Rev. Eric Meter, ericm@firstuucolumbus.org


Gun Safety
Ohioans for Gun Safety is a grassroots organization collecting signatures to put common sense background checks for gun safety in front of the Ohio legislature, and if they don’t act, on the ballot. As Ohioans and Americans, we understand that we must balance our rights and our responsibilities in order to stop gun violence and gun tragedies. By listening to and having conversations with Ohioans about their experiences and ideas, we have built a broad-based, inclusive coalition that will, ultimately, make our state a safer place for our children and grandchildren through common sense background checks for gun safety. If you are interested in signing our petition, see Mary Dixon or Susan O’Donnell in Beach Hall between services. The full text of the petition is here. Click here for more information.

2nd and 4th Wednesdays
ICE Solidarity with Immigrants Table

Our table in front of the ICE office downtown is back for its third year. Your help is needed: volunteers to staff the table, as well as volunteers to bake cookies or make trail mix. To sign up to help out, follow this link.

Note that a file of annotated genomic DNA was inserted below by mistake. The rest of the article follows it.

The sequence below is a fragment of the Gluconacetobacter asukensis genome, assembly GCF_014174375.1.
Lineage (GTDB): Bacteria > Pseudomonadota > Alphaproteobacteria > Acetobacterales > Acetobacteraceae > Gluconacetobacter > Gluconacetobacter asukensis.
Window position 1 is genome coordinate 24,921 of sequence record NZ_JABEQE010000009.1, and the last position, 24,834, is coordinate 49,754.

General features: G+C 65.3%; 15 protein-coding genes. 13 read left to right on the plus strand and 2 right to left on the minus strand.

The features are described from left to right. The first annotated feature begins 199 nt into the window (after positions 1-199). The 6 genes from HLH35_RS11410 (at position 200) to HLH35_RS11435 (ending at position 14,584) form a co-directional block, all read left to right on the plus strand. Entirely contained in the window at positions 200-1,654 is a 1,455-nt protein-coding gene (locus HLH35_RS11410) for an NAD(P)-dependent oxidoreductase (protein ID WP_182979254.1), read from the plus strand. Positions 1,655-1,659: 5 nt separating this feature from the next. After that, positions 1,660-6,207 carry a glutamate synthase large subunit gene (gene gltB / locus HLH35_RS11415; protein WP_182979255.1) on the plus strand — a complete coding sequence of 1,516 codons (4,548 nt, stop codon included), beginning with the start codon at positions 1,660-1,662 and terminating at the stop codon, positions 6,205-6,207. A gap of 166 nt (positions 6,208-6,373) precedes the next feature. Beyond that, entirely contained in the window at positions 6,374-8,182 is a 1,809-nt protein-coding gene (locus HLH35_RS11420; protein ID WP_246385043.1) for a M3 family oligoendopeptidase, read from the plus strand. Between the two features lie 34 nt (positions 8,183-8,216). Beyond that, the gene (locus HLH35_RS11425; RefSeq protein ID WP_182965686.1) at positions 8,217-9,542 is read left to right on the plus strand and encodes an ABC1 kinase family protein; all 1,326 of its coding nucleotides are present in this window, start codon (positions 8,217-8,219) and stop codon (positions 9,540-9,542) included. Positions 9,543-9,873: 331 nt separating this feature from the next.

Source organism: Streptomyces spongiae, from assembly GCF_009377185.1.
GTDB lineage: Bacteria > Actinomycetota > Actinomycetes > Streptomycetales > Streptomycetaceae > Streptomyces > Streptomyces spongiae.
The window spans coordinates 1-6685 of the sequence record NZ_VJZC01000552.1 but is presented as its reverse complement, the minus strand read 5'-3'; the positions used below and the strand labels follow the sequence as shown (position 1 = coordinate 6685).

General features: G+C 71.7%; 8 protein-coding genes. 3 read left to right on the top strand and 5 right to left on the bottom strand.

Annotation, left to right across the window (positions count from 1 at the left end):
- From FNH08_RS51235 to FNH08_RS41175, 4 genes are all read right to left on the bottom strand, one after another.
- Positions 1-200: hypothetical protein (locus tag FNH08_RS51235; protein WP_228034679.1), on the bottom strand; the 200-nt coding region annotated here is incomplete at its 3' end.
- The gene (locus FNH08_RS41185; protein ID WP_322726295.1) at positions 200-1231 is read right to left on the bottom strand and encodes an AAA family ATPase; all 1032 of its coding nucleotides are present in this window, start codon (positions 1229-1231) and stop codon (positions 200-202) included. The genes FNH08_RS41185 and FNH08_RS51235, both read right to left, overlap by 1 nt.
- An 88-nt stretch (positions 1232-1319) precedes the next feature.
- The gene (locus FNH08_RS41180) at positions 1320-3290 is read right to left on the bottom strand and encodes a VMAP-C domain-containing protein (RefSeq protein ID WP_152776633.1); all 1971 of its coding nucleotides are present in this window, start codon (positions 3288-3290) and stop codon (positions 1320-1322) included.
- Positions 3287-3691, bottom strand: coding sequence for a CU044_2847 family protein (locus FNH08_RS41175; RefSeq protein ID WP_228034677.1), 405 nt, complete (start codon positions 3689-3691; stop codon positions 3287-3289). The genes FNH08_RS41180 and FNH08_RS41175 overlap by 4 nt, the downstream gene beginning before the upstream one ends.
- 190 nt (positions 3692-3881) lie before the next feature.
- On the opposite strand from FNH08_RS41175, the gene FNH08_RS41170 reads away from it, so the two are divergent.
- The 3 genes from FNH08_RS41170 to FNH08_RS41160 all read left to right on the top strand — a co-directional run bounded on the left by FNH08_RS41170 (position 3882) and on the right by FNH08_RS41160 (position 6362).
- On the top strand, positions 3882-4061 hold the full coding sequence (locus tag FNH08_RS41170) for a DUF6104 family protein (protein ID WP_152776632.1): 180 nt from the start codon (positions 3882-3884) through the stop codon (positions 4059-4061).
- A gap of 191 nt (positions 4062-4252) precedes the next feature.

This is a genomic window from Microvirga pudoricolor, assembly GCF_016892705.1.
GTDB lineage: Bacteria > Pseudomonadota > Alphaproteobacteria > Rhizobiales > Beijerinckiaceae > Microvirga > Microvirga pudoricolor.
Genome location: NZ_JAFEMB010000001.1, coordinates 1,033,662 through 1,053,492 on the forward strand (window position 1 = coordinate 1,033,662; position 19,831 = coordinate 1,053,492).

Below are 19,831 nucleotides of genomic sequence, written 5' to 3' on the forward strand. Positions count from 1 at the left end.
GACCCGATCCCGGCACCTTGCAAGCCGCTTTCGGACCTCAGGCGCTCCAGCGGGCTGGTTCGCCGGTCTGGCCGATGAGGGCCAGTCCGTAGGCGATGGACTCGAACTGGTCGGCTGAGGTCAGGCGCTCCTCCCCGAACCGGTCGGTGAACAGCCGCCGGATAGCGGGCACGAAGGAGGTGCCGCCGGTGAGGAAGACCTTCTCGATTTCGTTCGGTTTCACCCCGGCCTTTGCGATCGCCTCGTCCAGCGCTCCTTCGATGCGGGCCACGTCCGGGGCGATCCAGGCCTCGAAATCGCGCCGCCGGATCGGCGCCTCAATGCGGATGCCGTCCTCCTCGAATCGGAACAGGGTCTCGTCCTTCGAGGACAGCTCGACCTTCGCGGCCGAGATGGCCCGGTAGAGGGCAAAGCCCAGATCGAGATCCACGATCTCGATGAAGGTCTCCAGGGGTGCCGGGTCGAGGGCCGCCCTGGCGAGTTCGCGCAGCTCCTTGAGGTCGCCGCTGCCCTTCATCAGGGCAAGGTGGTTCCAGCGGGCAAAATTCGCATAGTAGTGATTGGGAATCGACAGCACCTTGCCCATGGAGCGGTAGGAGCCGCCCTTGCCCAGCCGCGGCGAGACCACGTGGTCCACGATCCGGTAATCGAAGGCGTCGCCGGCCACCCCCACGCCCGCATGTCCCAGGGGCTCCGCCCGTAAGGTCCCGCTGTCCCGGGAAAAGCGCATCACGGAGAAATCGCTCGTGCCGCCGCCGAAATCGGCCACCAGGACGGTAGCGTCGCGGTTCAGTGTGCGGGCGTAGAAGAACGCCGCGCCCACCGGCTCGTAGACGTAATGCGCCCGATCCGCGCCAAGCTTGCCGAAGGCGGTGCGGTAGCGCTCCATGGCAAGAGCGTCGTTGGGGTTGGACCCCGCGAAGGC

Sponsored by the First UU Archives Group
September 24, 1825
Frances Ellen Watkins Harper was born in Baltimore, MD. She was an important African-American feminist, abolitionist, and writer. Harper was a strong advocate of the Underground Railroad and worked for women’s suffrage, temperance, and education. She taught school at Union Seminary near Columbus, OH, and except for the years 1860 to 1864, when she stayed home with her young daughter, she lectured widely and kept a grueling schedule. A member of the First UU Church in Philadelphia, Harper was also a poet and popular novelist. Her books include Iola Leroy (1892), Minnie’s Sacrifice (1868), Sowing and Reaping, and Trial and Triumph. In her later years, Harper was an activist for a renewed morality among African-Americans and helped found the National Association of Colored Women. She died on February 22, 1911.